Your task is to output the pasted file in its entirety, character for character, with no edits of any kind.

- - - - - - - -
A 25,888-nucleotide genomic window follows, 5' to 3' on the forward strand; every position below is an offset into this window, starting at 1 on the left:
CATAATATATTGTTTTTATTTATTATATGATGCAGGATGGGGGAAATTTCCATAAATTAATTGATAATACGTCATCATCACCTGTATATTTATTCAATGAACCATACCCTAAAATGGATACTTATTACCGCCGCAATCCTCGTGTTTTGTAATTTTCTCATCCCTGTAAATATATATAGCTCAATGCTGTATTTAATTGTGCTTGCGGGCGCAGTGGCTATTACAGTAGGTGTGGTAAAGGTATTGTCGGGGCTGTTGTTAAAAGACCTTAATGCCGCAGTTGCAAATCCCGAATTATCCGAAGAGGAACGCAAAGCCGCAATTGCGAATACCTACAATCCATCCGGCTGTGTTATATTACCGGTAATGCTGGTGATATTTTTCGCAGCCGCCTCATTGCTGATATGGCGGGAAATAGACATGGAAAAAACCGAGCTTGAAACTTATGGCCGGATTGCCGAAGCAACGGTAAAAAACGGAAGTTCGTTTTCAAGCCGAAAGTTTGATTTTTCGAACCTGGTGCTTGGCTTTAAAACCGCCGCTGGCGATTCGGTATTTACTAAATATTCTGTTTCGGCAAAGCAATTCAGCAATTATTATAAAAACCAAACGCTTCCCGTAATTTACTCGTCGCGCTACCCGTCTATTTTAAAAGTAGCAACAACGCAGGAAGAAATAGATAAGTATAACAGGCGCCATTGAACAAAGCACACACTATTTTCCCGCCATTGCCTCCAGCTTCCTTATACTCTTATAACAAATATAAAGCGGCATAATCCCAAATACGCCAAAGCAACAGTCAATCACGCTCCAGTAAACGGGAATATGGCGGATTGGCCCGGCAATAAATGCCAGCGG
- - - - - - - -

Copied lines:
A 25,888-nucleotide genomic window follows, 5' to 3' on the forward strand; every position below is an offset into this window, starting at 1 on the left:
CATAATATATTGTTTTTATTTATTATATGATGCAGGATGGGGGAAATTTCCATAAATTAATTGATAATACGTCATCATCACCTGTATATTTATTCAATGAACCATACCCTAAAATGGATACTTATTACCGCCGCAATCCTCGTGTTTTGTAATTTTCTCATCCCTGTAAATATATATAGCTCAATGCTGTATTTAATTGTGCTTGCGGGCGCAGTGGCTATTACAGTAGGTGTGGTAAAGGTATTGTCGGGGCTGTTGTTAAAAGACCTTAATGCCGCAGTTGCAAATCCCGAATTATCCGAAGAGGAACGCAAAGCCGCAATTGCGAATACCTACAATCCATCCGGCTGTGTTATATTACCGGTAATGCTGGTGATATTTTTCGCAGCCGCCTCATTGCTGATATGGCGGGAAATAGACATGGAAAAAACCGAGCTTGAAACTTATGGCCGGATTGCCGAAGCAACGGTAAAAAACGGAAGTTCGTTTTCAAGCCGAAAGTTTGATTTTTCGAACCTGGTGCTTGGCTTTAAAACCGCCGCTGGCGATTCGGTATTTACTAAATATTCTGTTTCGGCAAAGCAATTCAGCAATTATTATAAAAACCAAACGCTTCCCGTAATTTACTCGTCGCGCTACCCGTCTATTTTAAAAGTAGCAACAACGCAGGAAGAAATAGATAAGTATAACAGGCGCCATTGAACAAAGCACACACTATTTTCCCGCCATTGCCTCCAGCTTCCTTATACTCTTATAACAAATATAAAGCGGCATAATCCCAAATACGCCAAAGCAACAGTCAATCACGCTCCAGTAAACGGGAATATGGCGGATTGGCCCGGCAATAAATGCCAGCGG